Figure 1: (a) Susceptibility weighted images showing hypointensities around the cerebellar folia, representing deposition of hemosiderin (b) Imaging done after six months showed progressively increased deposition of hemosiderin

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   Discussion Top


Superficial siderosis of the central nervous system was first described in 1908. There were several publications on its pathogenesis and clinical manifestations during the 1960s. [3],[4] Nevertheless, the origin of superficial siderosis of the central nervous system remains undetermined in most cases. Highly vascular spinal tumors, vascular abnormalities of the central nervous system, and surgical procedures of the posterior fossa are the most commonly identified sources of chronic bleeding. [5],[6] A past history of trauma and prior intradural surgery may be further risk factors. It is a distinct clinical syndrome characterized by sensorineural deafness (95%), cerebellar ataxia (88%), and pyramidal signs (76%). Other features include dementia (24%), bladder disturbance (24%), anosmia (at least 17%), anisocoria (at least 10%), and sensory signs (13%). Less frequent features are extraocular motor palsies, pain in the neck or back, bilateral sciatica, and lower motor neuron signs (5-10% each). [2] In a case report by Sevki et al., headache was also quoted to be a presenting symptom. [7] In our patient, headache was the main presenting complaint followed later by progressive ataxia and hearing loss.

The pathogenesis of superficial siderosis involves recurrent subarachnoid hemorrhage resulting in the prolonged contact of these tissues with iron. [8],[9] Within the cerebellum, the microglia as well as Bergmann glia are uniquely sensitive to iron-mediated cell damage. The terminal processes of Bergmann glia that interface with the subarachnoid space mediate iron uptake from the cerebrospinal fluid (CSF), inducing the synthesis of ferritin within these cells. Because ferritin sequesters iron and is thus thought to play a role in iron detoxification, intracellular iron may not cause toxicity until ferritin biosynthesis is overwhelmed by a large iron load. Excess free iron may then stimulate lipid peroxidation, leading to localized tissue necrosis.

In the past, superficial siderosis was diagnosed almost exclusively at autopsy. With the advent of MR imaging, the diagnosis has been made increasingly premortem. MRI has identified siderosis in reportedly asymptomatic patients. In one series, which examined 8,843 consecutive MRI studies, 0.15% of the patients had MRI findings consistent with superficial siderosis. Eighty-five percent of these patients reported no symptoms. [10] In our patient, his early ataxia was attributed to his surgery. However, he had clear signs of a progressive deficit on serial assessments.

In most cases, treatment is limited to being symptomatic. The use of various therapies has been reported without a clearly discernible benefit, namely, steroids, iron chelators, selegiline, vitamin C, and other antioxidants. In cases where a source of chronic subarachnoid bleeding is identified, definite management should be aimed at stopping the bleeding by surgical or endovascular intervention. However, in about 25-40% of the patients, a source of siderosis is not identified, as in our patient, and treatment remains essentially symptomatic.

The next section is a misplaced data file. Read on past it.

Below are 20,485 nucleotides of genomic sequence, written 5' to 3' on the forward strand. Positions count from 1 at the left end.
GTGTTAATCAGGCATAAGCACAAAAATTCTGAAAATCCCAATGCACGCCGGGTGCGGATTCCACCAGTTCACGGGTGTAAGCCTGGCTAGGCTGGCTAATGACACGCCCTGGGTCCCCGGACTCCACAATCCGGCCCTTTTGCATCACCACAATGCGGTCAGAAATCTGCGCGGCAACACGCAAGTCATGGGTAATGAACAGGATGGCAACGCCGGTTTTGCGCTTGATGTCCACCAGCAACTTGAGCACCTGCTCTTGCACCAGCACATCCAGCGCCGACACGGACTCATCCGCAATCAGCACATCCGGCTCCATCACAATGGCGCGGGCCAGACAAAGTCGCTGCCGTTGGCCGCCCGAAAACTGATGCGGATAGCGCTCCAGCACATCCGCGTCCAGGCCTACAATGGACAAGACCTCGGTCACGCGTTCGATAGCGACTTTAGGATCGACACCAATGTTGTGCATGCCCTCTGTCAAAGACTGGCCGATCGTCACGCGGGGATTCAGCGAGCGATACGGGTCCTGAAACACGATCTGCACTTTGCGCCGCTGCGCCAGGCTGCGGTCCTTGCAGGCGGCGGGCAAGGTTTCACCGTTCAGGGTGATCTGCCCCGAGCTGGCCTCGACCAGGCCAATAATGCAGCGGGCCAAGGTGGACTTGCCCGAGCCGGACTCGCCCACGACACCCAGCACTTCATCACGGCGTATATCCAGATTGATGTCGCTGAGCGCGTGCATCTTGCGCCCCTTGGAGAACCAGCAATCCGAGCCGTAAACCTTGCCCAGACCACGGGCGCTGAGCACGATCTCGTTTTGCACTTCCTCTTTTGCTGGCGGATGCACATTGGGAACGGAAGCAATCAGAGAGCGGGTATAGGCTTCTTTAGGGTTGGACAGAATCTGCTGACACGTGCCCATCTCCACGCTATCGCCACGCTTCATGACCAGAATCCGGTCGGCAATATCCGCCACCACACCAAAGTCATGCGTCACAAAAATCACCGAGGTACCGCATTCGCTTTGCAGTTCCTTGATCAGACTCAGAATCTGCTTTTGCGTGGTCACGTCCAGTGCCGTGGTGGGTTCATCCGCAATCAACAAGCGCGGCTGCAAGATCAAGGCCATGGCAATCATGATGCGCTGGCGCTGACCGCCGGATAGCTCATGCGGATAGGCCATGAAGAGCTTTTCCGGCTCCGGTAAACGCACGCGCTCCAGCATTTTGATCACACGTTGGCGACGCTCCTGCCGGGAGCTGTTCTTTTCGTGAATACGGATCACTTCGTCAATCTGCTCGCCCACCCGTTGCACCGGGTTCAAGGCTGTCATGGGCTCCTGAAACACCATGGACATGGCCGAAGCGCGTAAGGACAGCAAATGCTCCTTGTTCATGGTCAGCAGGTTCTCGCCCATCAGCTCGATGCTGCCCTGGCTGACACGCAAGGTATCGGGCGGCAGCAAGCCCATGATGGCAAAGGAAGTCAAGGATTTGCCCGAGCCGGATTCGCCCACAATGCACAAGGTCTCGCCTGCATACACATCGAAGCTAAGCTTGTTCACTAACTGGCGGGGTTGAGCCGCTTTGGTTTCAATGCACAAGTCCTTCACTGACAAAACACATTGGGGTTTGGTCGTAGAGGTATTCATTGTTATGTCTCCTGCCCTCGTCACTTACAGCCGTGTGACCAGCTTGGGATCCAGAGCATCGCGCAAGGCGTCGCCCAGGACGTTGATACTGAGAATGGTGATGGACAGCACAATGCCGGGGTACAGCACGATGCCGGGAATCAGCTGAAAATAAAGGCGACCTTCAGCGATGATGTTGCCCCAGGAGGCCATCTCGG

To conclude, our case is unusual as the classical syndrome of superficial siderosis is seen at a young age, secondary to an early surgery of the posterior fossa.

 
   References Top

1.Hsu WC, Loevner LA, Forman MS, Thaler ER. Superficial siderosis of the CNS associated with multiple cavernous malformations. AJNR Am J Neuroradiol 1999;20:1245-8.  Back to cited text no. 1
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2.Fearnley JM, Stevens JM, Rudge P. Superficial siderosis of the central nervous system. Brain 1995;118:1051-66.  Back to cited text no. 2
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3.Bracchi M, Savoiardo M, Triulzi F, Daniele D, Grisoli M, Bradac GB, et al. Superficial siderosis of the CNS: MR diagnosis and clinical findings. AJNR Am J Neuroradiol 1993;14:227-36.  Back to cited text no. 3
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4.Messori A, Di Bella P, Herber N, Logullo F, Ruggiero M, Salvolini U. The importance of suspecting superficial siderosis of the central nervous system in clinical practice. J Neurol Neurosurg Psychiatry 2004;75:188-90.  Back to cited text no. 4
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5.Offenbacher H, Fazekas F, Schmidt R, Kapeller P, Fazekas G. Superficial siderosis of the central nervous system. MRI findings and clinical significance. Neuroradiology 1996;38:551-6.  Back to cited text no. 5
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6.McCarron MO, Flynn PA, Owens C, Wallace I, Mirakhur M, Gibson JM, et al. Superficial siderosis of the central nervous system many years after neurosurgical procedures. J Neurol Neurosurg Psychiatry 2003;74:1326-8.  Back to cited text no. 6
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7.Sevki S, Sunay A, Sibel K. Superficial siderosis of the central nervous system: An unusual cause for headache and hearing loss. Neurol Asia 2006;11:145-9.  Back to cited text no. 7
    
8.Koeppen AH, Dickson AC, Chu RC, Thach RE. The pathogenesis of superficial siderosis of the central nervous system. Ann Neurol 1993;34:646-53.  Back to cited text no. 8
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9.Koeppen AH, Dentinger MP. Brain hemosiderin and superficial siderosis of the central nervous system. J Neuropathol Exp Neurol 1988;47:249-70.  Back to cited text no. 9
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10.Offenbacher H, Fazekas F, Schmidt R, Kapeller P, Fazekas G. Superficial siderosis of the central nervous system. MRI findings and clinical significance. Neuroradiology 1996;38:S51-6.  Back to cited text no. 10
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    Figures